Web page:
In a move that hastens a larger showdown, a Dane County judge has struck down Gov. Scott Walker's legislation repealing most collective bargaining for public employees.
[[wysiwyg_imageupload:1993:]]By Daniel Amerman
On the surface, the recent and well-publicized protests in the state of Wisconsin have been a no-holds barred struggle between public worker unions and a conservative governor, in a battle that has galvanized both the left and the right across the nation. There is truth to that viewpoint, but as is often the case, the much hyped political struggle between partisans of both sides is also a distraction that serves to mask a much more powerful and even more significant threat to the entire population, both left and right.
What we are seeing in Wisconsin and in other state budgets across the nation is not really about the states so much as it is a federal unraveling, as the government toys with allowing artificial employment levels to decline. As described in detail in previous articles, the US economy is in far worse shape then presented by the government and mainstream media. The private US economy has been in depression since late 2008, and as discussed herein, this is made indisputable by the "truth test" of actual state tax revenues that are not easily subject to federal statistical manipulation.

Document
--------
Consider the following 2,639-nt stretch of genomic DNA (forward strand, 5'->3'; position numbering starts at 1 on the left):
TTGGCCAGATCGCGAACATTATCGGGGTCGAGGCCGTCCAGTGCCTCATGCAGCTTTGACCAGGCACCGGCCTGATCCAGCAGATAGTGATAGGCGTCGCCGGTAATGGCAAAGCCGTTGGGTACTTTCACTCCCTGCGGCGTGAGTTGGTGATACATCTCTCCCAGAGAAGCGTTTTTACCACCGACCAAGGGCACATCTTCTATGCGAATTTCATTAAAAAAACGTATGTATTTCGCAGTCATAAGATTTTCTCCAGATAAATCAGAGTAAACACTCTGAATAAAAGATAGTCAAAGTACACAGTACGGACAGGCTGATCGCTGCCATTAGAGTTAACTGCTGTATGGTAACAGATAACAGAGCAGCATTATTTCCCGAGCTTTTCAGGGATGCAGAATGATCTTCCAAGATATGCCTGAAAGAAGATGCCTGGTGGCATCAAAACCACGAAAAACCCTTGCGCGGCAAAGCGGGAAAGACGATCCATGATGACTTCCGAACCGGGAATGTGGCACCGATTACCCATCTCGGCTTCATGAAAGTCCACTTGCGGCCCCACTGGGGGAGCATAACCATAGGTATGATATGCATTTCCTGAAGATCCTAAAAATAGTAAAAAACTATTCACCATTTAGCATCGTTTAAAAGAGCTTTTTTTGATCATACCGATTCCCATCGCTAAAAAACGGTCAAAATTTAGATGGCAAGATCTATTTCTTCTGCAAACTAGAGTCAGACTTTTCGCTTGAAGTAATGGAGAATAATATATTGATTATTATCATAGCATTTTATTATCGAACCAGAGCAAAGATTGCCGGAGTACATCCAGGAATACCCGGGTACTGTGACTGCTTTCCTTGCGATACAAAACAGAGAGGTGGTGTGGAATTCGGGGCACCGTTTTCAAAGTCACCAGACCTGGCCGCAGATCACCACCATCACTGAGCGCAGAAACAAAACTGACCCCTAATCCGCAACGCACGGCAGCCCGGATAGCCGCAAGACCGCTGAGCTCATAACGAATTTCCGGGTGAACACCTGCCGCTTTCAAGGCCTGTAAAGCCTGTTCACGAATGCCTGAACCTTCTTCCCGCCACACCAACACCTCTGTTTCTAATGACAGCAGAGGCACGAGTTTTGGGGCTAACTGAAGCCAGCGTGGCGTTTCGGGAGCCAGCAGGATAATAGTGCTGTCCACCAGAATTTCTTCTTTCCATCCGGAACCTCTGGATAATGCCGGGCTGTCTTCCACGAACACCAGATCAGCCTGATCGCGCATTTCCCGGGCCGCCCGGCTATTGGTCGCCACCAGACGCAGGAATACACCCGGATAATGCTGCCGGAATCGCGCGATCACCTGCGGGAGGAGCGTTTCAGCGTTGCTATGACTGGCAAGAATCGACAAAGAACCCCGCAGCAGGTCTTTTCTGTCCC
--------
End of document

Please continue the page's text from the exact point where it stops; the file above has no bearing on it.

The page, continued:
By Fred Sheehan
Meredith Whitney has kicked up a storm with her 600-page, municipal-bond report. She was one of the first analysts on Wall Street who warned the banks were going to topple well before they toppled. (Standard & Poor's downgraded Bear Stearns three notches - to BBB - on March 14, 2008, two days before J.P. Morgan acquired Bear's carcass.) Whitney told 60 Minutes on December 19, 2010: "You could see...50 to 100 sizable [municipal] defaults.... This will amount to hundreds of billions of dollars' worth of defaults." The municipal bond CABAL (issuers, fund managers, analysts, the municipalities) denounced Whitney and her predictions.
The daunting tower of national, state and local debt in the United States will reach a level this year unmatched just after World War II and already exceeds the size of the entire economy, according to government estimates.
If you have every used a public restroom, you notice that the government (no matter if it is local or federal) does a lousy job maintaining businesses and property. Despite what we reported earlier about city waste, it looks like cities are finally being forced to sell good producing assets and getting out of business all together.
The Wall Street Journal is reporting that faced with enourmous gaps in municipal budgets, cities are selling airports, parks, zoos and more.